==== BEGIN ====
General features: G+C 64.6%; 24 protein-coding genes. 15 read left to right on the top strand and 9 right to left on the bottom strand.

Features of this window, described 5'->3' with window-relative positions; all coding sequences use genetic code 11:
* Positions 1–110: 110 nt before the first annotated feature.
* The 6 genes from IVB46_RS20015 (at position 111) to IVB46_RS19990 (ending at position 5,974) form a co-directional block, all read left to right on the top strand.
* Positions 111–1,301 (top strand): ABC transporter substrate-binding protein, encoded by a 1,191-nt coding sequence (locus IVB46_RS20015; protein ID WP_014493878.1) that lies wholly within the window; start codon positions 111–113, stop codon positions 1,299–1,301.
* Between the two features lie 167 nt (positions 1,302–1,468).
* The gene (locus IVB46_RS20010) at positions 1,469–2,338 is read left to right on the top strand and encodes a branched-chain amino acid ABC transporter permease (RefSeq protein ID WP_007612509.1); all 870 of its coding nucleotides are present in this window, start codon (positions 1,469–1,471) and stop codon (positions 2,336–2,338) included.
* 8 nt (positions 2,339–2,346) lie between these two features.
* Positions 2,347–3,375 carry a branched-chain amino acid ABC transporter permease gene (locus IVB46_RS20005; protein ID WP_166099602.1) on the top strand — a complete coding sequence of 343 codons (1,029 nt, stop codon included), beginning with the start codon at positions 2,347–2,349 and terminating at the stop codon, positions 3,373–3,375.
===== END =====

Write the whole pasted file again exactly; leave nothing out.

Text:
General features: G+C 64.6%; 24 protein-coding genes. 15 read left to right on the top strand and 9 right to left on the bottom strand.

Features of this window, described 5'->3' with window-relative positions; all coding sequences use genetic code 11:
* Positions 1–110: 110 nt before the first annotated feature.
* The 6 genes from IVB46_RS20015 (at position 111) to IVB46_RS19990 (ending at position 5,974) form a co-directional block, all read left to right on the top strand.
* Positions 111–1,301 (top strand): ABC transporter substrate-binding protein, encoded by a 1,191-nt coding sequence (locus IVB46_RS20015; protein ID WP_014493878.1) that lies wholly within the window; start codon positions 111–113, stop codon positions 1,299–1,301.
* Between the two features lie 167 nt (positions 1,302–1,468).
* The gene (locus IVB46_RS20010) at positions 1,469–2,338 is read left to right on the top strand and encodes a branched-chain amino acid ABC transporter permease (RefSeq protein ID WP_007612509.1); all 870 of its coding nucleotides are present in this window, start codon (positions 1,469–1,471) and stop codon (positions 2,336–2,338) included.
* 8 nt (positions 2,339–2,346) lie between these two features.
* Positions 2,347–3,375 carry a branched-chain amino acid ABC transporter permease gene (locus IVB46_RS20005; protein ID WP_166099602.1) on the top strand — a complete coding sequence of 343 codons (1,029 nt, stop codon included), beginning with the start codon at positions 2,347–2,349 and terminating at the stop codon, positions 3,373–3,375.